From the start the viewer is made to feel uncomfortable and to an extent placed in awe with an opening scene of a woman dragged across windswept, inhospitable English countryside to a makeshift gallows. The absence of music at this point heightens the affecting qualities. This scene sets the tone for the entire film which continues relentlessly with a realism that is both disturbing and compulsive. We follow Matthew Hopkins and his assistant as they travel from village to village, capitalising on the fear and ignorance of the locals who are more than ready to swallow the idea of witches ruining their crops as an easy scapegoat. The English Civil War is also raging elsewhere in the country and thus, 'law and order' (such as it would have been to begin with) has all but broken down, allowing Hopkins to exploit the power vacuum that has been left. Hopkins arrives at a village where he is told the local clergyman has been practising witchcraft, so he inevitably proceeds to torture and eventually kill him. However, before doing so he blackmails the clergyman's ward into giving him sexual favours. This woman is the sweetheart of a Roundhead soldier, Richard Marshall (played by Ogilvy) who is portrayed as a valiant and thoroughly decent fellow (hence the foil to Price's inhuman Witchfinder). Upon his return, the Roundhead swears vengeance for the defiling of his sweetheart and murder of the clergyman and sets off for revenge, eventually attaining it at the very end of the film, in what is a nevertheless unsettling end as Marshall like Hopkins lustfully debases himself into violence. In the meantime however, we are "treated" to various acts of barbarity by Hopkins, such as an instance where he tries out a new method for killing witches involving a wooden scaffold and a burning pyre.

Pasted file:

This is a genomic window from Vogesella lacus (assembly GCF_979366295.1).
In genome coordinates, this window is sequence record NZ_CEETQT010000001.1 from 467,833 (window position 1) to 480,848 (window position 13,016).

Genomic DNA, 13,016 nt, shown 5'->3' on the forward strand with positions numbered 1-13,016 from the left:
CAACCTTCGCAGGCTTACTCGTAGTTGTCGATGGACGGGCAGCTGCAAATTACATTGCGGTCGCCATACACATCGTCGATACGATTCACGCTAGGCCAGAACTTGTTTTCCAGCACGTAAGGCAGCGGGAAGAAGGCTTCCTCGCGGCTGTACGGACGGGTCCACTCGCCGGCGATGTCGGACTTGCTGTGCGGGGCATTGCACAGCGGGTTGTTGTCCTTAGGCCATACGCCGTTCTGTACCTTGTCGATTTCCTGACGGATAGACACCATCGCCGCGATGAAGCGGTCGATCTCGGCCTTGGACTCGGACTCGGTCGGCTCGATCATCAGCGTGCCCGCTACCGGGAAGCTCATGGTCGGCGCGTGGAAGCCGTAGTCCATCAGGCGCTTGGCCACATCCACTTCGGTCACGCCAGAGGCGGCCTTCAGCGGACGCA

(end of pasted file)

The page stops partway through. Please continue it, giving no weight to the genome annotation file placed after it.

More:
Of particular note is the film's use of landscape. Filmed in Norfolk and Suffolk, the green but cold and passive countryside offers an emotionless backdrop to the actions that take place. This further adds to the lawless feel of the world; for the most part Hopkins can get away with his cruelty in a place where any higher meaning has disappeared and even nature is ambivalent. In this sense the film is highly nihilistic. But hey, let's not get pretentious....